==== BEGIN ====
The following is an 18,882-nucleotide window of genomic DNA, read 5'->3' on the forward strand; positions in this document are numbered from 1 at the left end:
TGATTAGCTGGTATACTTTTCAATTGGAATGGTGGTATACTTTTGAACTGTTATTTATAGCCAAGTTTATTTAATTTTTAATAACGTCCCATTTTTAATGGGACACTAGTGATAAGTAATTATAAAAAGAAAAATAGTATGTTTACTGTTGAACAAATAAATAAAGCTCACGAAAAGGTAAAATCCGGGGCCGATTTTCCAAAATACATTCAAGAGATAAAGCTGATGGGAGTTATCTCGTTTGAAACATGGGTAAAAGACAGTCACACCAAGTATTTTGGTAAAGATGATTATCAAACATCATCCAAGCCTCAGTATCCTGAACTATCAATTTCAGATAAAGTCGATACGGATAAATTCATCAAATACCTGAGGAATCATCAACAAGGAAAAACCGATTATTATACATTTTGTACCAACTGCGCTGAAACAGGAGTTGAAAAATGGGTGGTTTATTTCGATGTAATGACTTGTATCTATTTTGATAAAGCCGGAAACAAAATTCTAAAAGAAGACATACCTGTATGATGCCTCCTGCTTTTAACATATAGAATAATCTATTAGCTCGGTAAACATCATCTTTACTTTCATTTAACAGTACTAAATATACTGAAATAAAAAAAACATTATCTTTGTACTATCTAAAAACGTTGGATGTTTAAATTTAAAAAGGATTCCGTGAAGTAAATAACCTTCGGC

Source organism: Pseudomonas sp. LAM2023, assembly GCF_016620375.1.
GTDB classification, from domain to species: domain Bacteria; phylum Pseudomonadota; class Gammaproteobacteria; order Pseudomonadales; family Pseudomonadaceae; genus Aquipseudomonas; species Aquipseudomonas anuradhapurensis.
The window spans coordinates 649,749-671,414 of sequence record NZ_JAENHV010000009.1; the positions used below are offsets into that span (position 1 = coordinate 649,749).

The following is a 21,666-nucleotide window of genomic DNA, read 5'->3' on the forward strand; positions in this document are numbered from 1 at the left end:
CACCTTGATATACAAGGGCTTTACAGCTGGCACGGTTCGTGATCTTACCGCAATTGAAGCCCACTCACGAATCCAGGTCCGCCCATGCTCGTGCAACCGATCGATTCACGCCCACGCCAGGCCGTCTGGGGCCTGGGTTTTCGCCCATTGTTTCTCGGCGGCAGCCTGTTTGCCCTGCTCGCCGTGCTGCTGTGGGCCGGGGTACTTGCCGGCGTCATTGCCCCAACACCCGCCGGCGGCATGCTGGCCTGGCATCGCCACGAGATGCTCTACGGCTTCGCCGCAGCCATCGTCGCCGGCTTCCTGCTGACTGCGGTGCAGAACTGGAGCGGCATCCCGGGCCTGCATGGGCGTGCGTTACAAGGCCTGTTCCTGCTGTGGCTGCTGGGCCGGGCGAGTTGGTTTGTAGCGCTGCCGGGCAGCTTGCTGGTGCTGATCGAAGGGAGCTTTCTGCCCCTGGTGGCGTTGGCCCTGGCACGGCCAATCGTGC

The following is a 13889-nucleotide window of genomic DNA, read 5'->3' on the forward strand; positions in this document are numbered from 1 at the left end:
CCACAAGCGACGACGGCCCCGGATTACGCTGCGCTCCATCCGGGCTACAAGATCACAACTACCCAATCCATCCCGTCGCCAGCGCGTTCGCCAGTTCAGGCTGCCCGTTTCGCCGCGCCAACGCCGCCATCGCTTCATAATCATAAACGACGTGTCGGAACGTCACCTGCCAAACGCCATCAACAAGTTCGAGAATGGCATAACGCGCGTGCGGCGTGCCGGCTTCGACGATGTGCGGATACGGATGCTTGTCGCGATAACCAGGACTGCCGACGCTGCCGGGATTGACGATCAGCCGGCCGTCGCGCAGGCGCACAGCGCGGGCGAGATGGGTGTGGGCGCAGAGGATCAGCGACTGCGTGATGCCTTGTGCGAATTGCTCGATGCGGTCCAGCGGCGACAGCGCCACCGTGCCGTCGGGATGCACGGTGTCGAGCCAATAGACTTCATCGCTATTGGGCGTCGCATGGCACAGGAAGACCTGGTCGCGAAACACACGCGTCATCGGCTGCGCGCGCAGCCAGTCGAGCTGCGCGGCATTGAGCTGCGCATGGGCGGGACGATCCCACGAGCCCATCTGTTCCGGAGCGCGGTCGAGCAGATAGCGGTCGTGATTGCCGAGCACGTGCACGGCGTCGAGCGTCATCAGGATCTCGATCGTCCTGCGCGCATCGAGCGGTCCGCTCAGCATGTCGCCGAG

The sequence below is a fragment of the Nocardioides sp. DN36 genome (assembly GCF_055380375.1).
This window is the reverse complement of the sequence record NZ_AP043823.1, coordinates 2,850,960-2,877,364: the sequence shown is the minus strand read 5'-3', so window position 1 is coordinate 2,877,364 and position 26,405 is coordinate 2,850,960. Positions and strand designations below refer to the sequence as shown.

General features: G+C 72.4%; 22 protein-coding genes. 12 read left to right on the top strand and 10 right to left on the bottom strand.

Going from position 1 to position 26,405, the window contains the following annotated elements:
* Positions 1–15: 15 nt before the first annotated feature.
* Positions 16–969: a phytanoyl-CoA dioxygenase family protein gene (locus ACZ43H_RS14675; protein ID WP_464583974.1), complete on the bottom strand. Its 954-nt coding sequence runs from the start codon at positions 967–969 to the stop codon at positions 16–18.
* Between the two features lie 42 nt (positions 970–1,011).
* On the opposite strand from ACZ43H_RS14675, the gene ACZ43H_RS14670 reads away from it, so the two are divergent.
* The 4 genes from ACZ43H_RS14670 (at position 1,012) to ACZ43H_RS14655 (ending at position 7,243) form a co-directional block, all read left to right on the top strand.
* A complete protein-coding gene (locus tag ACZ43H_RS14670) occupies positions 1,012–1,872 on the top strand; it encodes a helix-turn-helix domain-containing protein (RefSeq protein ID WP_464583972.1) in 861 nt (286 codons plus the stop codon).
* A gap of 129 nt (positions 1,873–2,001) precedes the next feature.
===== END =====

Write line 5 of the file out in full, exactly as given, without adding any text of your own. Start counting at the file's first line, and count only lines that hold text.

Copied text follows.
The window spans coordinates 649,749-671,414 of sequence record NZ_JAENHV010000009.1; the positions used below are offsets into that span (position 1 = coordinate 649,749).